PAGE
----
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Setting Different Goals

On Tuesday, we talked about how Olympic athlete Shawn Johnson succumbed to tabloid pressure to lose weight, even though her (slight) weight gain was completely normal.  In the article, she’s quoted as saying

“I was at the Olympic Games winning medals and I still doubted my image, I doubted what I looked like. That’s sad. Girls should be taught different than that. I think everyone should be taught different than that.”

I think so too. We’ve all seen evidence in our own lives that weight gain and loss is more complex than the simple “calories in/calories out” formula that’s been spouted at us for years.  We all know someone who is naturally slender that eats all the junk food they want and rarely (if ever) exercises, yet they manage to maintain their low weight.  And many of us have followed diet and exercise plans religiously only to find that the scale doesn’t move.  I’m not going to try to discourage anyone from trying to lose weight, that’s a personal choice.  But I’d like you to take the time to think about setting goals in a different way.

So many times, we set a goal for something like “lose 20 lbs by summer” and then have eating right and exercising regularly as the steps to reach that goal.  Then when we have a hard time reaching that goal, we go back to our previous unhealthy habits because the diet and exercise plan isn’t “working” for us.  But what if we’re looking at it backwards?

What if you set a goal of getting 30 minutes of exercise 5 days a week?  You might lose weight, you might not, but regardless of what the scale says, exercise is still good for you.  What if you set a goal of getting 5 servings of fruits and vegetables a day?  Even if you don’t make any other changes, that’s still healthier than eating junk food all of the time.

The other great thing about setting your goals this way is that when you don’t reach your goal, you’re not any further from reaching it the next time you attempt it.  So say your goal is to walk for 30 minutes, 5 days a week.  Even if you only walk 3 days this week, it’s still better than you were doing before, and it’s not any harder to reach that 5 days next week than it was this week.  But if your goal is to get to a certain weight, if you gain 2 pounds this week you’re that much further away from your goal and it’s even harder to reach that goal than it was when you set it.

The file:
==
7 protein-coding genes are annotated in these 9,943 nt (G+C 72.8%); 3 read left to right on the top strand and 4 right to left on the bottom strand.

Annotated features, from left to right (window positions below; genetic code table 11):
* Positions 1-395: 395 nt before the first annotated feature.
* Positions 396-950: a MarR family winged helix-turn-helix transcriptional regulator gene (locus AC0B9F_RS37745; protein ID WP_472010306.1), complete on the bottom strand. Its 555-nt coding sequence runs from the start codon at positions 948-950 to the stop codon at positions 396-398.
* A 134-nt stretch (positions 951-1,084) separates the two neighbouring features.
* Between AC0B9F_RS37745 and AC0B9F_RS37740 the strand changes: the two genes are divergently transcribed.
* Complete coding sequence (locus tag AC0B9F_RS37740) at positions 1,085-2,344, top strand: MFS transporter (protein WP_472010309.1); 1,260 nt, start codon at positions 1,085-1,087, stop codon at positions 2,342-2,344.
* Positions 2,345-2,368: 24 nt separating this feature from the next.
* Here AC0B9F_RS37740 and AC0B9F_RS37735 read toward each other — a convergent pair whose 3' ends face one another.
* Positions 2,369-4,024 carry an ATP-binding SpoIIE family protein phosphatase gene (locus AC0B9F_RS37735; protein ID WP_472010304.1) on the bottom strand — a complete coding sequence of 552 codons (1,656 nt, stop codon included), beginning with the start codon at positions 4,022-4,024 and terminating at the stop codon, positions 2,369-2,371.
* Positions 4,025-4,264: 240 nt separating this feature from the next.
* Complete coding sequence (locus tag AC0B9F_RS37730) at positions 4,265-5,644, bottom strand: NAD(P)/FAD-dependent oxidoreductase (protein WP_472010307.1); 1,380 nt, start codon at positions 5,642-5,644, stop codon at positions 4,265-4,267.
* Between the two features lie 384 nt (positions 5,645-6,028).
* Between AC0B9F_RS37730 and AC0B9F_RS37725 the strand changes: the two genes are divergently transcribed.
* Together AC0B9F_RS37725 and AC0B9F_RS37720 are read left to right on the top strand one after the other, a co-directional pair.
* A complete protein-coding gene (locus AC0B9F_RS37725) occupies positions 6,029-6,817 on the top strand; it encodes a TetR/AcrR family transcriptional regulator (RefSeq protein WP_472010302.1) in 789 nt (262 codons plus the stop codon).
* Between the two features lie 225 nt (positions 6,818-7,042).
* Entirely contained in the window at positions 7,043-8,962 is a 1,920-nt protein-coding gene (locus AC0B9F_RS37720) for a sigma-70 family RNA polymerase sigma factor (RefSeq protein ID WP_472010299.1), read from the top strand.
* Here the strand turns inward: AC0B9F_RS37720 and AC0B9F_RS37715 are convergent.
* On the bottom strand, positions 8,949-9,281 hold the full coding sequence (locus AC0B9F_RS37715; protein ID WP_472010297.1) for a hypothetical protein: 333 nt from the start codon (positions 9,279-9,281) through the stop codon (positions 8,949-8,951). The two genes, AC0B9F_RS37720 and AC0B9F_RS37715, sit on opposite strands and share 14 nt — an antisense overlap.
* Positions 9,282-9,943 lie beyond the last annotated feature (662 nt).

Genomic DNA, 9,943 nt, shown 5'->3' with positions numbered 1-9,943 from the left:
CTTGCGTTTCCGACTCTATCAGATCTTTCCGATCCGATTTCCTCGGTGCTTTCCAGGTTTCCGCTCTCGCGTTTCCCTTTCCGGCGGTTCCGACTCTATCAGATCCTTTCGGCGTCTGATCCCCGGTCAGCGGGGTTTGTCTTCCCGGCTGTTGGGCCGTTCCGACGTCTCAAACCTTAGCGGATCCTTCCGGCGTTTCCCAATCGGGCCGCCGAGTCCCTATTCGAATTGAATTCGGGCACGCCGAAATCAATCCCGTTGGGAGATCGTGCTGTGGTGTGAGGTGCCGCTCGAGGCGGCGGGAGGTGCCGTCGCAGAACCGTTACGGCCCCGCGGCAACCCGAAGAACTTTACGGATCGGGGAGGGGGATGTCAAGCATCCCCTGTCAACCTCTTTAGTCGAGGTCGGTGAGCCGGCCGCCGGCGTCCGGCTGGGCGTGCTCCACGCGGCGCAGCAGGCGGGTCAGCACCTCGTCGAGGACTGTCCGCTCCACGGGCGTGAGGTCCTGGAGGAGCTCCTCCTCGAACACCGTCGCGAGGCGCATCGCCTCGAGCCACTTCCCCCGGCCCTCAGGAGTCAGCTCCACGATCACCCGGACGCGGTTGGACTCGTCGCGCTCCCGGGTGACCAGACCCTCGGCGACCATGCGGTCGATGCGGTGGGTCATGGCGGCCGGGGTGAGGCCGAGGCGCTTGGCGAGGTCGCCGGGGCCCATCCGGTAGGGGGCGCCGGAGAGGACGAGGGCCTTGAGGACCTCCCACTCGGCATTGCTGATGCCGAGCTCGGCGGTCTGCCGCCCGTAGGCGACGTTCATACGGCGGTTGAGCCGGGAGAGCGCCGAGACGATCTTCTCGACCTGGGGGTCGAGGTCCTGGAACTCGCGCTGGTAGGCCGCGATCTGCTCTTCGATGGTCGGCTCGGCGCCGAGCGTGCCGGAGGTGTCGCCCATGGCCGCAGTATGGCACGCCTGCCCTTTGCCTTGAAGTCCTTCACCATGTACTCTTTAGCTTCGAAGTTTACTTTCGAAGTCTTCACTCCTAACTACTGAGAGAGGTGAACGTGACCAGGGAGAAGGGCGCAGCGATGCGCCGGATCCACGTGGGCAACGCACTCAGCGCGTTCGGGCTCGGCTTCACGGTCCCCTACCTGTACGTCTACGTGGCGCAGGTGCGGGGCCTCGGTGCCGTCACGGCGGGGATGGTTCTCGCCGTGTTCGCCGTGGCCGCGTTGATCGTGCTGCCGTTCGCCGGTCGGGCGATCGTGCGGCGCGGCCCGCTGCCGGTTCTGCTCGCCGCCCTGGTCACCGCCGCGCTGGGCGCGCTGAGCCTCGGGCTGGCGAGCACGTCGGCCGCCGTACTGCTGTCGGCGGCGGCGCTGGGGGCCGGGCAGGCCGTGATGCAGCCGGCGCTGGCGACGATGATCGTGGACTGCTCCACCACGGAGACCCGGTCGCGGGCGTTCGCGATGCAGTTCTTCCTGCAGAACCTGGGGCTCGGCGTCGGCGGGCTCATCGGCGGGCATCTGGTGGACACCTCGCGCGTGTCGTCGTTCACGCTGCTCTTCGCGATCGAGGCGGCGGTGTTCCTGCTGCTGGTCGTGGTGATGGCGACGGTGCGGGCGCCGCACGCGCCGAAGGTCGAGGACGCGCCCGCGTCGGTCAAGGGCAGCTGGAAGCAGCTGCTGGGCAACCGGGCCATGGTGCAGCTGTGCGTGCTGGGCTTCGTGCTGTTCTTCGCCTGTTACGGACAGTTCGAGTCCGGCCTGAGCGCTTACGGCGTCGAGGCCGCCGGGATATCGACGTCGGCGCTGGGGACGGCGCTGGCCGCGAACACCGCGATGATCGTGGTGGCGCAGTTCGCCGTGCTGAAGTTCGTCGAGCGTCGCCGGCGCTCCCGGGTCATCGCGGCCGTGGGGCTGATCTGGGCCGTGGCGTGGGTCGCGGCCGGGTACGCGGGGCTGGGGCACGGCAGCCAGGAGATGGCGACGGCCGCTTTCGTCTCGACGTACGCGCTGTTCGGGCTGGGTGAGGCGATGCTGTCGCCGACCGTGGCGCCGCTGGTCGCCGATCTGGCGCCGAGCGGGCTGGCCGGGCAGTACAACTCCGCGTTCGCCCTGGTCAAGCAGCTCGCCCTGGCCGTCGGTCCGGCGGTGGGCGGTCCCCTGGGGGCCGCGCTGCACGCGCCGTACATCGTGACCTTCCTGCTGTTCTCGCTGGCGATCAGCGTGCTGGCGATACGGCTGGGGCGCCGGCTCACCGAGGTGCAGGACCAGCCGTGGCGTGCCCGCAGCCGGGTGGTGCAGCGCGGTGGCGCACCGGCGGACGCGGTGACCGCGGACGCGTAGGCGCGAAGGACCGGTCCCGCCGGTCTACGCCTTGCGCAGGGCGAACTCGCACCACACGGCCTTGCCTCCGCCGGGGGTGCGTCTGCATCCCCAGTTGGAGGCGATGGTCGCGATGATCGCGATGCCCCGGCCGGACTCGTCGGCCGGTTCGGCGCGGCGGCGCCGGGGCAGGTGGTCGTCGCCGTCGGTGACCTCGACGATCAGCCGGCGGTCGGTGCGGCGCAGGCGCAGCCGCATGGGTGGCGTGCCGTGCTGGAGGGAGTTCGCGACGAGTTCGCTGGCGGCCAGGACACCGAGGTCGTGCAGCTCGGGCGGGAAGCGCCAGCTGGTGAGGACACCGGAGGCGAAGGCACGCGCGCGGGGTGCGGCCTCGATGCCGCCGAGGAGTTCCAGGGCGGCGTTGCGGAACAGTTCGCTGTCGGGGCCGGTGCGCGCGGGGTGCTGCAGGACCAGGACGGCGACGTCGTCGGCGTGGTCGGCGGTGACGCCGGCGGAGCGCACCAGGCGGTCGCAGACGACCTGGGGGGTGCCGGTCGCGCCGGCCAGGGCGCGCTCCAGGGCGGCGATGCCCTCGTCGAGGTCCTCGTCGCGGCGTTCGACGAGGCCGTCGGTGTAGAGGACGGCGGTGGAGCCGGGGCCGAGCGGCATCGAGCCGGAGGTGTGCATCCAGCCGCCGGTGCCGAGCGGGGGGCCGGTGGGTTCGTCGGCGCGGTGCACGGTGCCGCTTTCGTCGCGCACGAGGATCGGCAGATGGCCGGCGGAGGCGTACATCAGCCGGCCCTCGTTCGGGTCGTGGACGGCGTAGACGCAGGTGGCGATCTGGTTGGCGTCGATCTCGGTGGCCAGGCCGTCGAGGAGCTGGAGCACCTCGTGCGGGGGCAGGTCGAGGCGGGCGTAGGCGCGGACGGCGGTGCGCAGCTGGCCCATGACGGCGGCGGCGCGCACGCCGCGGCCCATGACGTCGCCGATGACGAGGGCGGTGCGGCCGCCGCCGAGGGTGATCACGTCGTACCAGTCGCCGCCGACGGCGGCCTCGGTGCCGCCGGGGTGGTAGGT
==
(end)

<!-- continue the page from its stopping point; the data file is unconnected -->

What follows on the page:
Now for what science has to say about all of this:

According to a study published by the Journal of the American Board of Family Physicians, by participating in 4 simple healthy habits, the risk of mortality is leveled across all weights.  You can read the full study here, and toward the end (it’s labeled page 13) there’s a nice bar graph that shows how dramatically these 4 simple habits affect people, especially those with a BMI over 30.

So what are those habits?

  • Don’t smoke or use tobacco products
  • Drink moderately (no more than 1 drink a day for women, 2 a day for men)
  • Get 5 servings of fruits and vegetables a day
  • Exercise more than 12 times per month

My favorite part?  Most of us already do at least one of these things.  And even if you work on one habit at a time, you’re still improving your health and reducing your risk.

Tell us!  What small change are you going to make to improve your health?





  1. Bobby Gentry

    I work at making sure I get out and do something physical – walking, playing in the park, gardening with my hubby, dancing with the WII – at least a couple times a week. I remember when playing was fun. Then when I became an adult exercising was a pain…. So, I’m going back to playing… More fun that way. 🙂


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